Michelle Lange

M Lange Media - Video Brand Strategist, Producer & On-Camera Coach
Los Angeles, & NYC

    From Video Fizzle to Video Sizzle: 10 Top Mistakes to Avoid in Business Videos

    February 19, 2014

    Video has caught on in a big way because it generates interest and buzz, builds the know, like, and trust factor, and even converts sales while you’re off running your business. And this is essential if you want to quickly get the decision maker’s attention and stand out from the crowd. 

    Whether you are a solopreneur, entrepreneur, start-up, or thriving company, videos have become an integral part of marketing platforms as their impact can be far greater than text and images. 

    Whether you are hiring a team to shoot your professional videos or creating do-it-yourself videos, knowing how to create videos that engage and have impact is essential if you want to achieve your desired results. This is the first article to kick off a 10-Part Series: From Video Fizzle to Video Sizzle: 10 Top Mistakes to Avoid in Business Videos.

    Let’s start with…

    Video Mistake #1: Content that Lacks a Compelling Story Structure

    There is a clear indicator of the strength of your content: Do people watch beyond the first minute or do they click away? This can easily be tracked with Google analytics.

    Marketing research performed by Visible Measures showed that 20% of your audience will click away within the first 10 seconds of playback, 33% will click away within the first 30 seconds, and 44% will click away within the first minute. You have 10-60 seconds to hook your audience or you will lose them! Here is the essential story structure you’ll need to ensure that people keep watching your business “about” video:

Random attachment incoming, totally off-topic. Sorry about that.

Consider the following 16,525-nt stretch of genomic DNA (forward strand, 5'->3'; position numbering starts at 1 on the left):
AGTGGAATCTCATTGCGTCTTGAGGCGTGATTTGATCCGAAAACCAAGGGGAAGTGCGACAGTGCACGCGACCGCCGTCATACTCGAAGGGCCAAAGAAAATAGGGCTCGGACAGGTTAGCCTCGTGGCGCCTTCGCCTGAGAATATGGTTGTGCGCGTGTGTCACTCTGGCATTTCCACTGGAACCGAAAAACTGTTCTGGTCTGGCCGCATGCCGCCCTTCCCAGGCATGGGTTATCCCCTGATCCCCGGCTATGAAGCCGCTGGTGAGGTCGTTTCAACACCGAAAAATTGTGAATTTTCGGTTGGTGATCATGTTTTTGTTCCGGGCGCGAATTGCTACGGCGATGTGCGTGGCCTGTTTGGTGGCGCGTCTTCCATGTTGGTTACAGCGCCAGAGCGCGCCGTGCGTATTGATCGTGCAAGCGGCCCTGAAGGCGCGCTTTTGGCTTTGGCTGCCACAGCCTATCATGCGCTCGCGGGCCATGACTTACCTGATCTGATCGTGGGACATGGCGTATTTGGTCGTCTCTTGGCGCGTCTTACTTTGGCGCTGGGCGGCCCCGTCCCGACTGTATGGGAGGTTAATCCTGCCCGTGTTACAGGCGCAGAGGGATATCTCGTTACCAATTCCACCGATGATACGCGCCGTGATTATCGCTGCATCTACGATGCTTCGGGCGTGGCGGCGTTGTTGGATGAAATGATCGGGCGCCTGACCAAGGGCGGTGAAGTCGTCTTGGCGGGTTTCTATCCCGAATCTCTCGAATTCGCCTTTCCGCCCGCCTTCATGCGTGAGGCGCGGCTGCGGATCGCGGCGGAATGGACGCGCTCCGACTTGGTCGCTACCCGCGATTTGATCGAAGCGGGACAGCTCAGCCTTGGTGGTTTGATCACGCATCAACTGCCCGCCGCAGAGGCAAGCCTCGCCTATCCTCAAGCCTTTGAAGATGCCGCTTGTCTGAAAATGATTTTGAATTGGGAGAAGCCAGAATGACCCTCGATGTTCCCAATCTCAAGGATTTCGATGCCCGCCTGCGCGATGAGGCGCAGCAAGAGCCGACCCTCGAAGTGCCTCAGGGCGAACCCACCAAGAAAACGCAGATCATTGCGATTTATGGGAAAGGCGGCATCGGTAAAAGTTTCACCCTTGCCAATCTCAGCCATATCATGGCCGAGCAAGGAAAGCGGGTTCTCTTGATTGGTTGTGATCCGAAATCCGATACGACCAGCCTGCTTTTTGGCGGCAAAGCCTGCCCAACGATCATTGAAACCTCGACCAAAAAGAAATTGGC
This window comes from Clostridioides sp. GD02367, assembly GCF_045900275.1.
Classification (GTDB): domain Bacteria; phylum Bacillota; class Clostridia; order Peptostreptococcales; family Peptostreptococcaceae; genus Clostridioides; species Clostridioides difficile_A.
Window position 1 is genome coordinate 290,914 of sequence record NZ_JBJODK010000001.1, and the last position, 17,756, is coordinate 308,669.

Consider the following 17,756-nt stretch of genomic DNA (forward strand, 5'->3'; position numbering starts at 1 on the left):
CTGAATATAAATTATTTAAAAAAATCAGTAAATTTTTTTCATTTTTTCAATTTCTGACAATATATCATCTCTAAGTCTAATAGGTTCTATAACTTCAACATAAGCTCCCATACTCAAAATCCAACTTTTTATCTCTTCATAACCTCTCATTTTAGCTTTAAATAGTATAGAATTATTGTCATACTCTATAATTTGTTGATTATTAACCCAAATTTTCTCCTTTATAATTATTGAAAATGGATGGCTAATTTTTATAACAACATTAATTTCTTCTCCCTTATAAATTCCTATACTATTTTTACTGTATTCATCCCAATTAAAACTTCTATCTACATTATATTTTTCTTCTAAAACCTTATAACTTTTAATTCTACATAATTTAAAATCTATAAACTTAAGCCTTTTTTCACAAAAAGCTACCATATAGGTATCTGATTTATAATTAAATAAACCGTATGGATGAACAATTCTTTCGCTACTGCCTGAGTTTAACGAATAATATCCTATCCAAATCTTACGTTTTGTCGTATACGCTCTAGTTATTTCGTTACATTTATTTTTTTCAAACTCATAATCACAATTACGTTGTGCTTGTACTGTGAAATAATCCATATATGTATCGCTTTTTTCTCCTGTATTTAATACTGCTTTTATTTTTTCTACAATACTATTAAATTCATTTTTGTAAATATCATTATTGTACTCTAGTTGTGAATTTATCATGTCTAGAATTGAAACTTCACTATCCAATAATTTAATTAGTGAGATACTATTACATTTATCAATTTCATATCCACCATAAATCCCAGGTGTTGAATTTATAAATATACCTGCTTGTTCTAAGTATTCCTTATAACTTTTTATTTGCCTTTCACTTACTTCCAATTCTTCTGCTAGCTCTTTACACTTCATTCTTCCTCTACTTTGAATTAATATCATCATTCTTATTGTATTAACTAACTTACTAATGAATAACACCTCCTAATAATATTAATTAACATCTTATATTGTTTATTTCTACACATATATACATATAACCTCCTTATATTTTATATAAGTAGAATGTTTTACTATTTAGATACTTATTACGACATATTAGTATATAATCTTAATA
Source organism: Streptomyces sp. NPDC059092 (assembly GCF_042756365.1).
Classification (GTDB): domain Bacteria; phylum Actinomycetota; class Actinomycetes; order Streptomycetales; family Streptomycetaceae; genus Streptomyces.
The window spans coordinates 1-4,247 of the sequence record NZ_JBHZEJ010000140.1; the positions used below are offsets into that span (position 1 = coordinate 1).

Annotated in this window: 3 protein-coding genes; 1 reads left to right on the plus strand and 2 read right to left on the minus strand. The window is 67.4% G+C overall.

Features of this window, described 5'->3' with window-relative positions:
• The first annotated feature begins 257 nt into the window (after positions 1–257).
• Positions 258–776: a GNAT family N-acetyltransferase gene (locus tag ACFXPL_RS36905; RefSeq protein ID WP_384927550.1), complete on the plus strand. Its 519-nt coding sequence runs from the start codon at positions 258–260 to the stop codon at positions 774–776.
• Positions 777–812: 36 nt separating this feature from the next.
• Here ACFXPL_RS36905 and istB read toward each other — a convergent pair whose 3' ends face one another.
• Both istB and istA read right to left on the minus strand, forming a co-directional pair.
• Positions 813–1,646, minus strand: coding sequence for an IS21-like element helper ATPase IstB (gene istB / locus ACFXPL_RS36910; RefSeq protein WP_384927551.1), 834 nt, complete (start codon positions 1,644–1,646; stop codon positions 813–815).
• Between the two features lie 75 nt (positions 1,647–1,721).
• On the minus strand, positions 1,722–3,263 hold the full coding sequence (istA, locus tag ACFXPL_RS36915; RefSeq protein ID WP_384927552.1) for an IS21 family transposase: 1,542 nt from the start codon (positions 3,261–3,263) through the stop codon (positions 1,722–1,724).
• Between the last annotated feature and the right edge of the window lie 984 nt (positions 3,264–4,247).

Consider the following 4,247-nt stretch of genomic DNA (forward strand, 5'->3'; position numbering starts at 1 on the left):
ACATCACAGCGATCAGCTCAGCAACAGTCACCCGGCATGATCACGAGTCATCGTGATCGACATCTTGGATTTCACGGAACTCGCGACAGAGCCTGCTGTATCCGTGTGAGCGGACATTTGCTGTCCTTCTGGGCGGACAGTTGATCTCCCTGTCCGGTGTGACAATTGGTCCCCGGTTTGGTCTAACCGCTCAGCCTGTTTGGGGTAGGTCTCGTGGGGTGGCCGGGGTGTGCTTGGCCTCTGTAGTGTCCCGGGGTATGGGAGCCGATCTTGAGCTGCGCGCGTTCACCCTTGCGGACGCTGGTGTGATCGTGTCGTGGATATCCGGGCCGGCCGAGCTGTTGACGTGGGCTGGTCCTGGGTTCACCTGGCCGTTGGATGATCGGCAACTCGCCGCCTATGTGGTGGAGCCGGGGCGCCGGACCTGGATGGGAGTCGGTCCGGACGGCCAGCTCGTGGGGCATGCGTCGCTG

The Set Up: A video that has impact will have a strong beginning or “set up” that draws us in within the first 10-30 seconds. For the business “about” videos I create with clients, we always open the video with what inspired them to create their current business. This is the “why” behind their business – the greater vision, purpose and values that compel them to do what they do. We do this because the why behind one’s business is often the most interesting part of the video as it reveals the subject’s personal story, which immediately engages an audience. 

    Introducing the Problem: After opening with a compelling set-up, a well-crafted business “about” video will present the problem that the business owner has set out to solve for his or her clients. 

    The Solution: In the middle section of the video, the subject addresses HOW the subject solves this problem – the tools, methods, techniques, and offerings he/she uses. Along the way we may also hear from clients who experienced the problem and worked with the business owner and experienced the solution.

    The Resolution: Last, the audience discovers the resolution to the question or problem. For a business video, this resolution is often the amazing transformation that happened for the subject’s clients. They solved the problem, got to the other side, and are now thriving.

    Here is an example of this story structure in action in a business movie trailer we created for the launch of Sybil Henry’s Model Your Message program.

    Let’s look at this story structure in action:

    The Set-Up: At :00–:26, Sybil shares the “why” behind her business.

    The Problem: At :30–:55, Sybil defines the problem business owners face.

    The Solution: At :56, Sybil shares her “Model Your Message” package.

    The Resolution - At 3:40, we hear about the big transformation that this work brings Sybil’s clients.

    Every audience wants to go on a transformational journey – that’s why we go to movies – we want to walk out feeling different than when we entered the theater. If you take your audience on a transformational journey, they will want to keep watching. This story structure will help you do that.

    Stay tuned for my next blog article where I’ll share Mistake #2: Videos that are Not Visually Compelling. 

    Do you have questions or comments? Please post them below.

    I’d love to hear what content elements make YOU want to keep watching a video!

    Read Michelle's other blog entries >

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